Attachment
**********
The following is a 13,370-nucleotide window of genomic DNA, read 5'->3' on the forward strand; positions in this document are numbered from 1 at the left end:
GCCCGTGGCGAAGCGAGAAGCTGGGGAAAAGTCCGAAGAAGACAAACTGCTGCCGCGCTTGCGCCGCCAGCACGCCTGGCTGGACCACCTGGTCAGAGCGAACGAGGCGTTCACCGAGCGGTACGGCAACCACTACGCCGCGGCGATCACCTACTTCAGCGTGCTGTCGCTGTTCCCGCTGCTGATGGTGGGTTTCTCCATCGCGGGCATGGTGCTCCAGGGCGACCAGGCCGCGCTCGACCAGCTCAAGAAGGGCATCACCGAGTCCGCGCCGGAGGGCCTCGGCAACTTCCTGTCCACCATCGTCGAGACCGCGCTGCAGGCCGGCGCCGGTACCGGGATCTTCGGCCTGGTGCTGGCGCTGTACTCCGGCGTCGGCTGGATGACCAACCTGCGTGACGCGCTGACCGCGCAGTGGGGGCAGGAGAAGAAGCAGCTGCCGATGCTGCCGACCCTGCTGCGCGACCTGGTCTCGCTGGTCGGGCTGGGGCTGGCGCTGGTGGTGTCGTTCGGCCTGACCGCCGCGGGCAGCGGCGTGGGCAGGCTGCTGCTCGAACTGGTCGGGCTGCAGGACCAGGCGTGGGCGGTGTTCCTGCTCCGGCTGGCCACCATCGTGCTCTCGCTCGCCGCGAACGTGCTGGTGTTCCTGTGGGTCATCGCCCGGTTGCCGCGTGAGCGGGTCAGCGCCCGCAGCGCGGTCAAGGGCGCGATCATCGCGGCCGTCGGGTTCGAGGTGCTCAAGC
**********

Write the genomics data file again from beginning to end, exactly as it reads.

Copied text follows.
The following is a 13,370-nucleotide window of genomic DNA, read 5'->3' on the forward strand; positions in this document are numbered from 1 at the left end:
GCCCGTGGCGAAGCGAGAAGCTGGGGAAAAGTCCGAAGAAGACAAACTGCTGCCGCGCTTGCGCCGCCAGCACGCCTGGCTGGACCACCTGGTCAGAGCGAACGAGGCGTTCACCGAGCGGTACGGCAACCACTACGCCGCGGCGATCACCTACTTCAGCGTGCTGTCGCTGTTCCCGCTGCTGATGGTGGGTTTCTCCATCGCGGGCATGGTGCTCCAGGGCGACCAGGCCGCGCTCGACCAGCTCAAGAAGGGCATCACCGAGTCCGCGCCGGAGGGCCTCGGCAACTTCCTGTCCACCATCGTCGAGACCGCGCTGCAGGCCGGCGCCGGTACCGGGATCTTCGGCCTGGTGCTGGCGCTGTACTCCGGCGTCGGCTGGATGACCAACCTGCGTGACGCGCTGACCGCGCAGTGGGGGCAGGAGAAGAAGCAGCTGCCGATGCTGCCGACCCTGCTGCGCGACCTGGTCTCGCTGGTCGGGCTGGGGCTGGCGCTGGTGGTGTCGTTCGGCCTGACCGCCGCGGGCAGCGGCGTGGGCAGGCTGCTGCTCGAACTGGTCGGGCTGCAGGACCAGGCGTGGGCGGTGTTCCTGCTCCGGCTGGCCACCATCGTGCTCTCGCTCGCCGCGAACGTGCTGGTGTTCCTGTGGGTCATCGCCCGGTTGCCGCGTGAGCGGGTCAGCGCCCGCAGCGCGGTCAAGGGCGCGATCATCGCGGCCGTCGGGTTCGAGGTGCTCAAGC